Vitamins and Good Sense

By Bernadine Healy M.D.

This story appears in the March 12, 2007 print edition of U.S. News & World Report.

Vitamin studies always seem to stir controversy, but certainly not visions of death. On that score, last week's report on antioxidant vitamins, published in the Journal of the American Medical Association, was a doozy. The researchers concluded that people taking the antioxidants vitamins A, its precursor beta carotene, and vitamin E, for whatever reason, at whatever dose, and for however long, may be putting their lives in jeopardy. But before you toss out your vitamin pills, let's examine this alarmist study a little bit closer.

Researchers from Copenhagen University Hospital set out to determine whether the antioxidant supplements lengthen one's life. That's difficult to answer, since most people taking vitamins are healthy. So the researchers identified antioxidant clinical trials large and small, as long as they reported at least one death. Any death counted, whether from heart disease or cancer, kidney failure or hip fractures, murders or suicides. Out of 747 antioxidant trials reviewed, 68 met the bill. Then, in what is called a meta-analysis, the 68 trials were combined into what is effectively one study.


Predictably, the trials that made the cut were skewed towards the elderly, who are closer to the Pearly Gates. In fact, the mean age in several trials was over 80 (one participant was 103). Diseases in the patients were legion: heart disease, cancer, cirrhosis of the liver, kidney failure, arthritis, diabetes, cataracts, and Alzheimer's and Parkinson's diseases. Trials of heavy smokers and those with premalignant conditions were included, as were those of people in nursing homes. In stark contrast, there were only a few studies here and there of health buffs.

Participants in the trials were not the only ones all over the map. So was their vitamin exposure. Some trials gave a single vitamin; others multiple ones. And close to 40 percent of the studies included beta carotene, a discredited supplement ever since it was found to increase, not decrease, a smoker's chance of lung cancer. (In high doses, beta carotene interacts with tobacco smoke and appears to change its stripes from being a friendly antioxidant to a hostile co-carcinogen.) Vitamin E in excess of 400 international units, or IU's, may also lose its antioxidant value. Among the 68 trials, dose varied from below the recommended daily intake to way beyond the tolerable upper limit. For example, vitamin E ranged from 10 IUs (22.5 is recommended) to 5,000 (1,5200 is considered toxic).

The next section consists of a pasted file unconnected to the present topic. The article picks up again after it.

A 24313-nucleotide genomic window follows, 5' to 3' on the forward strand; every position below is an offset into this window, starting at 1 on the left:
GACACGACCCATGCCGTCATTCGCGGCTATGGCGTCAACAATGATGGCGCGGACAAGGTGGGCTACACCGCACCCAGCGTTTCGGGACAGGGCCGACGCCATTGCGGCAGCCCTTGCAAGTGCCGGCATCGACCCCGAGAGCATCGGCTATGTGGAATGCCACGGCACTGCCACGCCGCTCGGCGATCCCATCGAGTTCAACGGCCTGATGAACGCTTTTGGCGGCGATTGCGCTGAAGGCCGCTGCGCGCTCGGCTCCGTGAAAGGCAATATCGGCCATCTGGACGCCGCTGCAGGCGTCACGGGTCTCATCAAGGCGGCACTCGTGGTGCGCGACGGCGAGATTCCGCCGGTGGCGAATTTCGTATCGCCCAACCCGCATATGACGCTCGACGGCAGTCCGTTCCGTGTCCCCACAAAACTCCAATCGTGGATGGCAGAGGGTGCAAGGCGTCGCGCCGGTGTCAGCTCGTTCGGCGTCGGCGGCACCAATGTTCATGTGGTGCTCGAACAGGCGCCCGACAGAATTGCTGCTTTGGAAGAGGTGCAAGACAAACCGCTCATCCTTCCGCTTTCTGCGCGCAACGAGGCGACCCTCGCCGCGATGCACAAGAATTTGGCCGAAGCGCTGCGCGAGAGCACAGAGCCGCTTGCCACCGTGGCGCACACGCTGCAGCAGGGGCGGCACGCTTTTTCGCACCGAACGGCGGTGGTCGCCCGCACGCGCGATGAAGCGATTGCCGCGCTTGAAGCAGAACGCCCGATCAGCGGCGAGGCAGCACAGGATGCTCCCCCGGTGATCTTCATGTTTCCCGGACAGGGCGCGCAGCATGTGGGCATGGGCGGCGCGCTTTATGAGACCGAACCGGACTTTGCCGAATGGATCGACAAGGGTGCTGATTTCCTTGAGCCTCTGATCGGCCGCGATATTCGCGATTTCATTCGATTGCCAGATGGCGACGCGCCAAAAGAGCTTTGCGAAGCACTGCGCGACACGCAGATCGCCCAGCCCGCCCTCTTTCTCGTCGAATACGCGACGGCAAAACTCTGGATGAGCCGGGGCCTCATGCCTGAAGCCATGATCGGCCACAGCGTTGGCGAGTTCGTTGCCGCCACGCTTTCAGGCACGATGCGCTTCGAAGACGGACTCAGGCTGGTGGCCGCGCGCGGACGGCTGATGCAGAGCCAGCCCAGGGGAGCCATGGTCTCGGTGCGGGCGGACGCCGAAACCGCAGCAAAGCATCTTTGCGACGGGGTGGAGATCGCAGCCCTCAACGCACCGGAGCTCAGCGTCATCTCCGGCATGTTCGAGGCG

The duration of vitamin usage also plagues this analysis. Many of the participants barely tasted the supplements, as they were given for only a few days or a few months. The average was three years. And no surprise that individual studies varied in outcome. One study, of 13,017 middle-aged patients drawn from the general population, showed that nutritional levels of vitamins C and E and selenium supplements were associated with a 22 percent reduction in mortality after seven years. Compare this with the study of 18,314 patients, all heavy smokers averaging 58 years of age, who took high doses of vitamin A and beta carotene for four years. They had a 16 percent increase in mortality.

Just silly. Blenderizing these diverse trials into one giant 232,606-patient-strong study to come up with a seductively simple proclamation is just silly. When the researchers tallied up the mortality from the 68 trials, there was no difference based on vitamin intake. The headlines that these supplements significantly increase the risk of death by 5 percent overall came only when the researchers pulled out the 47 trials they deemed to have been the best executed. Actually, in the 21 randomized trials they peeled off, mortality was decreased by 9 percent among those taking the vitamins.

Sure, statistics can prove anything. But this study violates a cardinal rule of meta-analysis. Pooled studies must be compatible. That means combining apples and apples—or at the least, similar patients and comparable doses and duration of treatments. The first question to ask in evaluating any such study is whether the combination makes sense, both common sense and medical sense, in the first place. On both, the study flunks.

Where does this leave us? With the same advice that we had before: Don't smoke. Consume at least five fruits and vegetables daily; go easy on the saturated fats; enjoy fish and maybe even fish oil tablets; take supplemental calcium and vitamin D until studies say otherwise. And assuming your daily diet isn't always perfect, its just fine to add on a multivitamin. The whole package will help you live longer. And I don't need a meta-analysis to say so.

This story appears in the March 12, 2007 print edition of U.S. News & World Report.